Have you found this site useful? ...Help keep it on-line

Click a car to go to it's home page

fwromp fwromp  - 10/01   
back to Pauls' Triumph home page

   Whitey - 1975 Spitfire Specific Tasks and Procedures

Transmission    The vibration    second rebuild    Clutch    O/D    driveshaft 
Special Update Whitey finally gets it's 6 cylinder engine, Fuel injected at that!
Section #2 - Whitey's Spit6 conversion Process                     F.I home page

       Well as usual, I couldn't leave well enough alone. I decided to fix the sticking oil press gauge, and re-calibrate the temp gauge.  About a week later, I noticed a weird vibration at speed.  I thought the rebuild I just did on my tranny was about to show me I might not have known what I was doing. I was wrong!

    Apparently the slight over heating of the engine during the temp gauge calibration managed to jam/freeze the #3 cylinders rings in the piston groove. The strange sound effects and vibration were from the low compression in that cylinder. #1,#2, and #4 cylinders were all at 150 +/- 2 psi. #3 was at 70. A squirt of oil in the cylinders and another compression test only brought #3 up to 125 psi. Oh well. Off with the head. What did I screw up this time!

The rest of this page is/was currently a slight re-hash of my initial picture publication for people to look at while I was trying to determine the real extent of any damage I might have caused.


QUESTION.... Could the piston ring get 'stuck', which drops the compression? It sure can with all the crap additives in gasoline these days. That combined with the improper heat range plugs, can clog up your ring grooves pretty quickly . Just look at the tops of the pistons in the next couple of photos. This is with only 37K original miles on the odometer.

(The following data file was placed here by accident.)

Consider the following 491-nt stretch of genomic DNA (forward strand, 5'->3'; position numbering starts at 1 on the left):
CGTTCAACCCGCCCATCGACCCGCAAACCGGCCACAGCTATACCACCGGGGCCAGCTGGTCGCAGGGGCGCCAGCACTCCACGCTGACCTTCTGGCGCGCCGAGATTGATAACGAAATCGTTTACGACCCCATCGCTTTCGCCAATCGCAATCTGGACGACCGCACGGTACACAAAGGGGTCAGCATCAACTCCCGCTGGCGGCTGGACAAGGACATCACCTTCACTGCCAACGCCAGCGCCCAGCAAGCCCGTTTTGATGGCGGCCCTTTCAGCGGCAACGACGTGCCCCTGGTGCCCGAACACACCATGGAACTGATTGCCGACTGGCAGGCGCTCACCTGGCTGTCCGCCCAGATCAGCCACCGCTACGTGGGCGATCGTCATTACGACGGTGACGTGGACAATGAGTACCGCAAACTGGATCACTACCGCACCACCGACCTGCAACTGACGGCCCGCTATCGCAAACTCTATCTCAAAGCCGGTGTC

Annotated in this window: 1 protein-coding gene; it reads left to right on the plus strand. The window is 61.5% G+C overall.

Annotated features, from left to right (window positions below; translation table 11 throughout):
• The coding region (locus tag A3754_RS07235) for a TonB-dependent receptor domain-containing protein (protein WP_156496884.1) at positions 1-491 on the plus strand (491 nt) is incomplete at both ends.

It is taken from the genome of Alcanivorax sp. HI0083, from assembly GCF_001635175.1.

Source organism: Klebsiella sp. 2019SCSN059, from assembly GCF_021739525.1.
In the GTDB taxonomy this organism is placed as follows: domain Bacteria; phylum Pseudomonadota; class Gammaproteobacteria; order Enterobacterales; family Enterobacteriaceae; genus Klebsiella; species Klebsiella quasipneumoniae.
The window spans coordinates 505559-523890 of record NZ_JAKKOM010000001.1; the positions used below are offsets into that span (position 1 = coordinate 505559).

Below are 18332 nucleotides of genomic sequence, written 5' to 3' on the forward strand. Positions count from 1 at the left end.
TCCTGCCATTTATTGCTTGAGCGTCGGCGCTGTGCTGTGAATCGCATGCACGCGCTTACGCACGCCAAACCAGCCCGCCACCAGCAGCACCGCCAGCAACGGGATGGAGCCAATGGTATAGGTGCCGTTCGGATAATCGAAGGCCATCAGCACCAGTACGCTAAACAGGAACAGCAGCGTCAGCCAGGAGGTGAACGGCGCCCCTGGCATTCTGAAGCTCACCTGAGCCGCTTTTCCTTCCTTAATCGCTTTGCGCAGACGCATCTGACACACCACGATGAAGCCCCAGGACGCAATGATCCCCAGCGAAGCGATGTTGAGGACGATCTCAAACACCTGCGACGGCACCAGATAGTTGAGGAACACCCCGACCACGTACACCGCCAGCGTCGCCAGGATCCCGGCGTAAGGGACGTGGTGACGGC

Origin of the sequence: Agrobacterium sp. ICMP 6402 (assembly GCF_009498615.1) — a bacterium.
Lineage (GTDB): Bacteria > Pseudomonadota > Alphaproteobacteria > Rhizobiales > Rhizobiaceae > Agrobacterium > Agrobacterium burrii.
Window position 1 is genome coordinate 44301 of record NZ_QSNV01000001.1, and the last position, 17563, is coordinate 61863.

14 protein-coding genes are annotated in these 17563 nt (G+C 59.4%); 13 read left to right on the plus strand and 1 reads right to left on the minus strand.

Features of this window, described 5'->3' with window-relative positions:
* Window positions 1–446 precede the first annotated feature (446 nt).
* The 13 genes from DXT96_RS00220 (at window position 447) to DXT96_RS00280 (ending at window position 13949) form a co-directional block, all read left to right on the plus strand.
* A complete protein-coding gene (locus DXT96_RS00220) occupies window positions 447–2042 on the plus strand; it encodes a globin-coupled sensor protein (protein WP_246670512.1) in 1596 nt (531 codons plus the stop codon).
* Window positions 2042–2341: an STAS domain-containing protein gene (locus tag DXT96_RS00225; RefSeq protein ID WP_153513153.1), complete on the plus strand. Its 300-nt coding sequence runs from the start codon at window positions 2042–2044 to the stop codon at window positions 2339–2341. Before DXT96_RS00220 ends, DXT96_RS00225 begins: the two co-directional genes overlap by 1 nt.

cyl2.jpg (13940 bytes)

Nice shiny cyl. walls in #3 after the piston was removed. The first compression ring is sitting down in the cyl for warpage testing. A bright light from underneath shows no light up between the ring and cylinder walls.   

cyl3.jpg (19830 bytes)
The top of the block was cleaned up before the pistons were played with. #1 cyl (engine front) is at the right, #4 at the left (rear) That Permatex spray on Gasket remover was a real life saver here. Man, that gasket was on there. This engine only has ~37K miles on it. So I have to believe this is the first time this engine has ever been taken apart. (except when I put in new big end bearing about three months ago)


cyl4.jpg (13106 bytes)

You can see just a bit of wear on the side of the piston (silver color) but there is no scoring. The oval is not a broken hole, but it is a hole cast into the piston. There is a matching one on the  other side as well. The oil ring s a little snug but can be easily rotated.


cyl5.jpg (17564 bytes)



Top of the piston is pretty carbon covered with a bit on the edges as well above the first compression ring. The first ring is already off in this photo. It was used to test the cyl. for warping. This is after a bit of crud was cleaned of the piston. The rest seems to be baked on.

cyl6.jpg (14373 bytes)



The bottom end...already had new bearings installed about 400 miles ago. So these look like they can stay. Well...if I have to reassemble everything again, I'll probably go ahead and install new bearings here while I'm at it.

cyl7.jpg (33468 bytes)
testing the cyl for warping with the upper most compression ring
from cyl #3.  What's the ring gap..it looks a little big to me. WOAH!
look how shiny those cylinder walls are. ...not good...  


cyl8.jpg (14133 bytes)

#3 cylinder walls are WAY too shiny ... looks like I have some glaze busting to do Luckily there is very little bore wear, identifiable by a minimal ridge at the top of the cylinder.

    next page ->

return to Teglerizer's home Page©1987-2010
All material copyright© Teglerizer 1996-2008

last edited 

Hit Counter
hits since last reset

Paul's Triumph Home Page Paul's MGB Home Page Paul's MG Midget Home Page



Hit Counter